5 Mysterious Disappearances (That Were Elaborate Hoaxes)
We've all had those days when we just wanted to run away. Maybe the boss was being a jerk or the toilet overflowed after enchilada/laxative night. Maybe your best friend is an old Asian man who makes you do his housekeeping under the pretense of giving you martial arts lessons. Who are we to presume what troubles ail you? The point is, most of us suck it up and work through our issues.
Not these champs. When things got tough, they decided it was time to disappear under the cover of a grossly implausible story.
The World's Worst Dad
What's the worst thing that can happen to you when you're a kid? OK, besides peeing your pants during a spelling bee in an auditorium full of your peers. We'd count losing one of your parents in the top three worst things, easy. In 2002, British dad John Darwin disappeared after kayaking in the North Sea. His body was never found, his wife inherited a 250,000-pound insurance policy and his teenage sons began the long, torturous process of grieving their father. But not before they spent hours researching missing persons and unidentified bodies, scouring the Internet for clues like the goddamn Hardy Boys. For five years.
Then they got a call that GUESS WHAT? Their dad was alive and well, and had just walked himself into a police station with a spot of amnesia! The boys, now in their early 20s, got their mom on the phone to shriek the good news. The nightmare was over!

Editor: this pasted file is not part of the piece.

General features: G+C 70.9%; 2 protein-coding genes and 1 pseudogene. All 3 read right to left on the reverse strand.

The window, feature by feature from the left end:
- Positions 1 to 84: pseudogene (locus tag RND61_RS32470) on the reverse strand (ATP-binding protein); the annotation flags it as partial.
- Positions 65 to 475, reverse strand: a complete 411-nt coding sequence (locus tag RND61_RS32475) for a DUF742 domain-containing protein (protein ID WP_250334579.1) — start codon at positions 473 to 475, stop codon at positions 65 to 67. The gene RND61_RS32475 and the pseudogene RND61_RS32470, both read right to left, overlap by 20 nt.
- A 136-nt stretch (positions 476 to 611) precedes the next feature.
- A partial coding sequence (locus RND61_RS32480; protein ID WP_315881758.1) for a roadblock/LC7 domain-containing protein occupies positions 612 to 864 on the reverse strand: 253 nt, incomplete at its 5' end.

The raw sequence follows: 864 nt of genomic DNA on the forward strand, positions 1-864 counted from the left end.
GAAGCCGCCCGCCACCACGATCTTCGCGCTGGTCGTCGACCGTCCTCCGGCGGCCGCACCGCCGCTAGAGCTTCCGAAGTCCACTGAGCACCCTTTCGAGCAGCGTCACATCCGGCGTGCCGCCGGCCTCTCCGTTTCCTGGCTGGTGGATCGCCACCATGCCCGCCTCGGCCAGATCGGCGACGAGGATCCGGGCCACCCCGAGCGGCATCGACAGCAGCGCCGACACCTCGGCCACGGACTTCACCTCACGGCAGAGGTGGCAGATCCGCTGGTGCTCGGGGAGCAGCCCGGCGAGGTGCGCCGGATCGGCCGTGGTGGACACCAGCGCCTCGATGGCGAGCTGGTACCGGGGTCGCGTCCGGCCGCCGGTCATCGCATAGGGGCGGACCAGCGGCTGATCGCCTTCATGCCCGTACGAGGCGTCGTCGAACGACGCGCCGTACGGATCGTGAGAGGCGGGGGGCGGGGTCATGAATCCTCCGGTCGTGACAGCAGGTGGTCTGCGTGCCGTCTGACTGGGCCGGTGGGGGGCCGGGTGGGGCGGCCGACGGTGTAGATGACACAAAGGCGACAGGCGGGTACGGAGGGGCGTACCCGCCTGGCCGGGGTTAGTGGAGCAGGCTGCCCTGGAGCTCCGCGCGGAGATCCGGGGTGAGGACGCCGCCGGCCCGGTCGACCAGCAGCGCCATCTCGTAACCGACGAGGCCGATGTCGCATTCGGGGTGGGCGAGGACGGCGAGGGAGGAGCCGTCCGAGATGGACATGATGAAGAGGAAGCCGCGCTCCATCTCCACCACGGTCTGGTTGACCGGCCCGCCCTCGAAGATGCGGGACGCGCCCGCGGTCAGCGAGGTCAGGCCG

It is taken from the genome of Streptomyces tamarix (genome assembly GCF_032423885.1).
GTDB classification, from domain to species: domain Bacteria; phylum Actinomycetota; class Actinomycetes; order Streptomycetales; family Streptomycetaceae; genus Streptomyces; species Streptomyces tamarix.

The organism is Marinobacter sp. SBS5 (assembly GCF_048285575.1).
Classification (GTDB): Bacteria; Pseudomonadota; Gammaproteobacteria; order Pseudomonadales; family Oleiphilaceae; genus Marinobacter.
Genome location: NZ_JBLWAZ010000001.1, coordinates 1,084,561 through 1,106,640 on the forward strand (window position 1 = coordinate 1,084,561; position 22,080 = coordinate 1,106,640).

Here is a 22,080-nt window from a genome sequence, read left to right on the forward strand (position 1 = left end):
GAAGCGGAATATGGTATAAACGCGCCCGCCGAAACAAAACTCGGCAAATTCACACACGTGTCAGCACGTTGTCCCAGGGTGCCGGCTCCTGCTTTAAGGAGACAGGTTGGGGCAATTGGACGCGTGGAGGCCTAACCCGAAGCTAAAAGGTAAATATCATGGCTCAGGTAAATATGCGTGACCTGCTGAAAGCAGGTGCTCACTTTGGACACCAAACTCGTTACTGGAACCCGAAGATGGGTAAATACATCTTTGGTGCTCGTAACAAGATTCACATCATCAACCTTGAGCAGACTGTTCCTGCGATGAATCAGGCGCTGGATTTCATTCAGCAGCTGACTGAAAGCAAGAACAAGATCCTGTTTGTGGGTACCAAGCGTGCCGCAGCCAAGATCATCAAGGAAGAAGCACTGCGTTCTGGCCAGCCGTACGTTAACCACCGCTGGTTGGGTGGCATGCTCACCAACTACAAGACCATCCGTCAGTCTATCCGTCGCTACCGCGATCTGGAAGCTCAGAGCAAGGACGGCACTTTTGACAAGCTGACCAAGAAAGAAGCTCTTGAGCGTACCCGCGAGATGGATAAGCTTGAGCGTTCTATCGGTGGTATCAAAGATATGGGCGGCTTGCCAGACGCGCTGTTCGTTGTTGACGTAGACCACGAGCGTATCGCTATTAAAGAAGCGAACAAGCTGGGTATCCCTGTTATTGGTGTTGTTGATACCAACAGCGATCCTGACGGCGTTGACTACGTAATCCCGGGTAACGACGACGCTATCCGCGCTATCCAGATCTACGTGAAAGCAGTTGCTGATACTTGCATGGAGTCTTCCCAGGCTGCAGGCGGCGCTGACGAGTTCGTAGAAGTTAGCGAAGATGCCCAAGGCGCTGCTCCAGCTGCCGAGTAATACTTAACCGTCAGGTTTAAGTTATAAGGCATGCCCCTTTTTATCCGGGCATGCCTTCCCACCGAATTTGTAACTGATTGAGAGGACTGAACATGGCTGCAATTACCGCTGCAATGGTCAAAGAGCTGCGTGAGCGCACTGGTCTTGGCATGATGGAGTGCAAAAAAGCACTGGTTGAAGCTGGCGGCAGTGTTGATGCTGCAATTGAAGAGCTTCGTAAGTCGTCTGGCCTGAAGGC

For Anthony and Mark Darwin, the nightmare was just beginning.
Dad, as you probably can guess, did not actually have amnesia. Dad had, in fact, faked his death for an insurance policy, intending to start a new life without them and travel the world under his new identity. But that's not the worst part: Their freaking mom was in on it the whole time.
Faces like theirs are exactly what alcoholism was made for.
The whole scheme was hatched between the two of them for that insurance policy, which they happily splurged on themselves within the five years dad was "missing" and presumed dead by all of the people who loved him. The couple took trips, bought cars, shopped for 42-foot catamarans and snorted gold dust off each other's bodies (allegedly).
By the way, if you're wondering where dear old dad was hiding out while they were carrying out this fraud, he lived NEXT DOOR. Right there, by his mourning sons.
Of course this was devastating, as they thought they lived next to Santa that whole time.
So how did they find out? Eventually, the "widowed" Mrs. Darwin announced she was starting over in Panama. It was time for a new climate, a new hemisphere, a new start. Her grown sons wished her well. She had been through so much, after all. What the sons didn't know was that it wasn't just their mom who was going to start over in Panama -- their "dead" dad was going as well. So they could have canoeing adventures.
And take pictures with their real estate guy.